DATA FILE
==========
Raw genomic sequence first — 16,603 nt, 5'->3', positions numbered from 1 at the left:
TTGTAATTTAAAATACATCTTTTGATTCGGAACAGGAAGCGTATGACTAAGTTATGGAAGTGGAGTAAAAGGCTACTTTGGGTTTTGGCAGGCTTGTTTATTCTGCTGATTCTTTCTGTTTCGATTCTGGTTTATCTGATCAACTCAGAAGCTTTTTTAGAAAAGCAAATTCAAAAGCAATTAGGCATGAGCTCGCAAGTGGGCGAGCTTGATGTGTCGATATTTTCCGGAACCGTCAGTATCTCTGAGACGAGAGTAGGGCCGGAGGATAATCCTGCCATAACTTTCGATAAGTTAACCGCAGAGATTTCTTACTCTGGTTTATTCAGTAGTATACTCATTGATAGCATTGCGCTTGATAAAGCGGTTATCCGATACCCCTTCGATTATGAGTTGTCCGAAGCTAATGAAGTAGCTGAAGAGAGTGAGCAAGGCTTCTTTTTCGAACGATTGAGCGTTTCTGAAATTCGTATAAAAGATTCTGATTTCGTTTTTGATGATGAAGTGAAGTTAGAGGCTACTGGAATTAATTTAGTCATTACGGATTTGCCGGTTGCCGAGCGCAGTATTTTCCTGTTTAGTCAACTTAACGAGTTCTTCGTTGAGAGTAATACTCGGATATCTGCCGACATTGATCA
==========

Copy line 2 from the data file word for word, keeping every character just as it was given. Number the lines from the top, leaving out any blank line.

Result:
TTGTAATTTAAAATACATCTTTTGATTCGGAACAGGAAGCGTATGACTAAGTTATGGAAGTGGAGTAAAAGGCTACTTTGGGTTTTGGCAGGCTTGTTTATTCTGCTGATTCTTTCTGTTTCGATTCTGGTTTATCTGATCAACTCAGAAGCTTTTTTAGAAAAGCAAATTCAAAAGCAATTAGGCATGAGCTCGCAAGTGGGCGAGCTTGATGTGTCGATATTTTCCGGAACCGTCAGTATCTCTGAGACGAGAGTAGGGCCGGAGGATAATCCTGCCATAACTTTCGATAAGTTAACCGCAGAGATTTCTTACTCTGGTTTATTCAGTAGTATACTCATTGATAGCATTGCGCTTGATAAAGCGGTTATCCGATACCCCTTCGATTATGAGTTGTCCGAAGCTAATGAAGTAGCTGAAGAGAGTGAGCAAGGCTTCTTTTTCGAACGATTGAGCGTTTCTGAAATTCGTATAAAAGATTCTGATTTCGTTTTTGATGATGAAGTGAAGTTAGAGGCTACTGGAATTAATTTAGTCATTACGGATTTGCCGGTTGCCGAGCGCAGTATTTTCCTGTTTAGTCAACTTAACGAGTTCTTCGTTGAGAGTAATACTCGGATATCTGCCGACATTGATCA